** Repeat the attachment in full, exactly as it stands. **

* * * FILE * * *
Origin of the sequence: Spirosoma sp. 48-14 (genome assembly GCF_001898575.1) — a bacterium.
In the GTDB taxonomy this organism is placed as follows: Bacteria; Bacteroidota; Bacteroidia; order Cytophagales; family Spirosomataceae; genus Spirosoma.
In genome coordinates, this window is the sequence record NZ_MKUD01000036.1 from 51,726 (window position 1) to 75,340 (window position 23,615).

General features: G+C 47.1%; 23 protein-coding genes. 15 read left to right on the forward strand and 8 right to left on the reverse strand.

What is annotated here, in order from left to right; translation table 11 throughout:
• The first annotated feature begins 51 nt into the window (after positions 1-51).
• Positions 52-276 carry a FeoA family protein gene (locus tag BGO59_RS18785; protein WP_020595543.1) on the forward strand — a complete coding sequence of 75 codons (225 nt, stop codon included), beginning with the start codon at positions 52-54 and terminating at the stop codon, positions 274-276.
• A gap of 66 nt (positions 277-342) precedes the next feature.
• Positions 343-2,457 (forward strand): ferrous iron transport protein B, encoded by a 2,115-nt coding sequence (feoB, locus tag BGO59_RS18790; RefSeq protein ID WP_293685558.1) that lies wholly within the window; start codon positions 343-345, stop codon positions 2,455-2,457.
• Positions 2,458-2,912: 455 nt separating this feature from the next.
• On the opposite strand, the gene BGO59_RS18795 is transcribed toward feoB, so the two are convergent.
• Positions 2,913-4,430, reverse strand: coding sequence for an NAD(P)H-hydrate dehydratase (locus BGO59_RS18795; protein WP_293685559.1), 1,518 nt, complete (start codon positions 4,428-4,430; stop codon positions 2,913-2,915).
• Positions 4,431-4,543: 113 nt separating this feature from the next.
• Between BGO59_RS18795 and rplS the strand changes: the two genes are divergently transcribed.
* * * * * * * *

Origin of the sequence: Spirosoma sp. 48-14 (genome assembly GCF_001898575.1) — a bacterium.
In the GTDB taxonomy this organism is placed as follows: Bacteria; Bacteroidota; Bacteroidia; order Cytophagales; family Spirosomataceae; genus Spirosoma.
In genome coordinates, this window is the sequence record NZ_MKUD01000036.1 from 51,726 (window position 1) to 75,340 (window position 23,615).

General features: G+C 47.1%; 23 protein-coding genes. 15 read left to right on the forward strand and 8 right to left on the reverse strand.

What is annotated here, in order from left to right; translation table 11 throughout:
• The first annotated feature begins 51 nt into the window (after positions 1-51).
• Positions 52-276 carry a FeoA family protein gene (locus tag BGO59_RS18785; protein WP_020595543.1) on the forward strand — a complete coding sequence of 75 codons (225 nt, stop codon included), beginning with the start codon at positions 52-54 and terminating at the stop codon, positions 274-276.
• A gap of 66 nt (positions 277-342) precedes the next feature.
• Positions 343-2,457 (forward strand): ferrous iron transport protein B, encoded by a 2,115-nt coding sequence (feoB, locus tag BGO59_RS18790; RefSeq protein ID WP_293685558.1) that lies wholly within the window; start codon positions 343-345, stop codon positions 2,455-2,457.
• Positions 2,458-2,912: 455 nt separating this feature from the next.
• On the opposite strand, the gene BGO59_RS18795 is transcribed toward feoB, so the two are convergent.
• Positions 2,913-4,430, reverse strand: coding sequence for an NAD(P)H-hydrate dehydratase (locus BGO59_RS18795; protein WP_293685559.1), 1,518 nt, complete (start codon positions 4,428-4,430; stop codon positions 2,913-2,915).
• Positions 4,431-4,543: 113 nt separating this feature from the next.
• Between BGO59_RS18795 and rplS the strand changes: the two genes are divergently transcribed.